Cell phone insurance policies say they’ll protect you if your phone is lost, stolen or broken…but will they really?
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Three better alternatives to cell phone insurance
Cell phone insurance typically runs about $120 a year. You have a deductible to meet — usually anywhere from $50 to $200 — and after paying that you often get a refurbished replacement phone. Not necessarily a new one!
But you do have other alternatives…
Get a case
Why not get something like an Otterbox? It’s a protective case for smartphones that is clunky and ugly, but really protects your smartphone in the event that you drop it.
You can get a protective case like this on a discount site like eBay or Amazon. But even if you pay full retail price, it’s still a lower cost way to protect your phone. And that insurance policy you could buy will only guarantee you a refurb anyway!
Try a repair shop
Here’s another thought: Try a local cell phone repair shop when your phone breaks, especially for replacing a cracked screen. They’re spreading like wildfire across the country and typically specialize in Android and iPhone repair.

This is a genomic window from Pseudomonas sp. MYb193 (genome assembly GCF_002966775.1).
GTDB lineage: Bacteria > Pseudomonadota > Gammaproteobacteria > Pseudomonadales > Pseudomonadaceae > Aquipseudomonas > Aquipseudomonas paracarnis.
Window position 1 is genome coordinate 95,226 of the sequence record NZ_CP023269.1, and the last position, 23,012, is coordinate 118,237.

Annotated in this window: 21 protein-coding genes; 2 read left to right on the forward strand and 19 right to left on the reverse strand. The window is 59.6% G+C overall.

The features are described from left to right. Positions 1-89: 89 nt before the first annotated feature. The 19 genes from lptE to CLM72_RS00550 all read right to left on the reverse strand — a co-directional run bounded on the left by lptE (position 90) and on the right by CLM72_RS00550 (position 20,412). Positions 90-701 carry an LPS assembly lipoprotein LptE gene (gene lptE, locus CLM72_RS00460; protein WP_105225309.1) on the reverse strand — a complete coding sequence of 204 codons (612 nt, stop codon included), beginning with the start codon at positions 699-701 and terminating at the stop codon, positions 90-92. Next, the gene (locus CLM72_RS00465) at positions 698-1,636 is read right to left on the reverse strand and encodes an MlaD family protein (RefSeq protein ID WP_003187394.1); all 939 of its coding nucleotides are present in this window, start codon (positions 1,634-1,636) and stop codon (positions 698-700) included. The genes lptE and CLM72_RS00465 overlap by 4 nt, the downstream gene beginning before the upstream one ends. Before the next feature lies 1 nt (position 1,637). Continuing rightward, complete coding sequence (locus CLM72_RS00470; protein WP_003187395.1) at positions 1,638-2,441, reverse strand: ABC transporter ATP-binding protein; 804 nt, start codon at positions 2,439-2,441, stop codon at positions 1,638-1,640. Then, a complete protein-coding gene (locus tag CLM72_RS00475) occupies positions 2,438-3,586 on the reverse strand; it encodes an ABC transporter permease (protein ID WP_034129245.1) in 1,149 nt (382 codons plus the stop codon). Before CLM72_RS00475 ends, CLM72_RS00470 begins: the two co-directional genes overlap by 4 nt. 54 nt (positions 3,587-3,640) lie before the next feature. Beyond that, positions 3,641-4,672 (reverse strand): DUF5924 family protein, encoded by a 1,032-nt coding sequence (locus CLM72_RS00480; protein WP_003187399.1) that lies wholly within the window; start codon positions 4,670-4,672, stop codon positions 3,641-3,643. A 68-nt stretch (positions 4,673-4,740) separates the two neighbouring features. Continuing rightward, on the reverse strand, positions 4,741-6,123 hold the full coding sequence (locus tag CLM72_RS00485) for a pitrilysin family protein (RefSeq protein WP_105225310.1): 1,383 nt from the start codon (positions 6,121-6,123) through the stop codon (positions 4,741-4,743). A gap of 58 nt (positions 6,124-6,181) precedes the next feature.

Repairs tend to price out somewhere between $50 and $150 at these shops. That is cheap money compared to the alternative of insurance through your wireless carrier.
Look away from your mobile carrier
Square Trade boasts savings of 39% when you get cell phone insurance from them rather than from your mobile carrier. The cost is $119 over 24 months and you pay a $99 deductible for all claims. AppleCare+ offers a similar price point at $99-$129 for two years of coverage and you pay $79 or $99 per incident, depending on model.
Here’s a real-life cell phone insurance horror story
A couple of years ago, David Lazarus of The Los Angeles Times wrote a column about how one woman purchased an iPhone 5 on AT&T and then decided to sign up for what was then a $6.99/month policy when she was traveling in Asia.
Her phone was stolen during the trip, so she went to the police and filed a report. Then she filed a claim with Asurion, the insurance provider.
Well, her claim was denied three times by Asurion. Their rationale? She wasn’t covered because she wasn’t on the AT&T network at the time of the theft.
That’s despite the fact that it clearly states in the insurance contract’s nine pages of mice type: ‘The coverage territory is worldwide.’
That just goes to show you what a stinker cell phone insurance through your carrier can be!
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